April 11, 2011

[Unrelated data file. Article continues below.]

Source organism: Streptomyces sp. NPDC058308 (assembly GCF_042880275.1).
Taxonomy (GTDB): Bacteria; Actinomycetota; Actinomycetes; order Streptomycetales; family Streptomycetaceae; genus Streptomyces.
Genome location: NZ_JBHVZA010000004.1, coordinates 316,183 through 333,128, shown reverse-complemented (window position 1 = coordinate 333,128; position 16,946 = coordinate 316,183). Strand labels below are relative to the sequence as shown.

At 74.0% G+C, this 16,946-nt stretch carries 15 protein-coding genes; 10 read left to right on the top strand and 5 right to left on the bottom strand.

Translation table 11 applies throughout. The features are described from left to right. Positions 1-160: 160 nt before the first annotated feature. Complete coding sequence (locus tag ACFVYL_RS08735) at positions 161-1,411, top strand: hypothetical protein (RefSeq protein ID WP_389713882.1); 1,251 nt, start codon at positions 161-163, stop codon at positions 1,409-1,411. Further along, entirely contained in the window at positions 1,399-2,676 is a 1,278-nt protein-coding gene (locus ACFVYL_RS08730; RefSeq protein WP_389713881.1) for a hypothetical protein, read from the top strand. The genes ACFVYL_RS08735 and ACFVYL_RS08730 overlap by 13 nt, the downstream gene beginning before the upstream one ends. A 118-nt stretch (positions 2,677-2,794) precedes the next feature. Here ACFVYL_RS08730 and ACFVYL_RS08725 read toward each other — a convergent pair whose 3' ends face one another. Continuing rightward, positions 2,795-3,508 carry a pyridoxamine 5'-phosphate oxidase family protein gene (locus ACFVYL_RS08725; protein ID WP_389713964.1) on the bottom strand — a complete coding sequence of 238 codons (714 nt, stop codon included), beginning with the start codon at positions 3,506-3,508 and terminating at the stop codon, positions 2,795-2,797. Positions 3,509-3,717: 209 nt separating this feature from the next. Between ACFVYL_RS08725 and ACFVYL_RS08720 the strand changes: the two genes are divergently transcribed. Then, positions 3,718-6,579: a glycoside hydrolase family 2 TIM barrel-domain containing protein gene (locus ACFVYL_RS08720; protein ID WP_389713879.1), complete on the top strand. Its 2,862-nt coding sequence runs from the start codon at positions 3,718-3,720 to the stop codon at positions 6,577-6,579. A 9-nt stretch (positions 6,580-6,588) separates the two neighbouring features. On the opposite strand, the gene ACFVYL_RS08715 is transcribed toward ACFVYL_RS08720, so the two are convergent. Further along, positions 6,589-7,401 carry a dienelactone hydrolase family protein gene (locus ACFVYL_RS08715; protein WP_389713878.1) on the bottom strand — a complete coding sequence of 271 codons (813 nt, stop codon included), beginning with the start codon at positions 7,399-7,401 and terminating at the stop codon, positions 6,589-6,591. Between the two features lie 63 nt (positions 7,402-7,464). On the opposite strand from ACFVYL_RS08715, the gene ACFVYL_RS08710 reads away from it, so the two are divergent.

Christa Wolf, Medea: A Modern Retelling, translated from the German by John Cullen, and with an Introduction by Margaret Atwood (New York: Nan A. Talese/Doubleday, 1998) ("Not with Akama. He is a man put together out of strangely dissimilar parts. He lives hidden inside carefully crafted edifices of ideas, which he takes for reality but which have no purpose other than to buttress his easily shaken self-confidence. He will brook no opposition, he arrogantly heaps scorn, both veiled and overt, upon less intelligent people, and therefore over everyone, for he must be superior to all. I remember the moment when it became clear to me that he knows little of human nature and that in order to live he must rely on a supporting framework of principles that no one dare question; otherwise, he feels intolerably threatened. One of these principles is his fixed ideas that he is a just man. I could scarcely believe that he was serious, but when he started bringing up all the points in Medea's favor, I understood that it would perfectly suit his convenience to receive tangible proof against Medea. That he was sick and tired of the airs she put on. That he was fed up with having to answer her infallibility with equal infallibility so that he wouldn't feel inferior in her presence. Oh, I've done a thorough study of all the ways that women can affect people." Id. at 62. "Of course, she's not a Queen by any means, and you, my dear Jason, you're no King for Corinth, and that's the best thing I can say about you now. You won't take pleasure in it. Generally speaking, you won't take pleasure in very much anymore. Things are so arranged that not only those who must suffer injustice but also those who do injustice have miserable lives. As a matter of fact, I wonder whether the enjoyment of destroying other people's lives doesn't come from a person having so little enjoyment and pleasure in his own." Id. at 167. Food for thought?).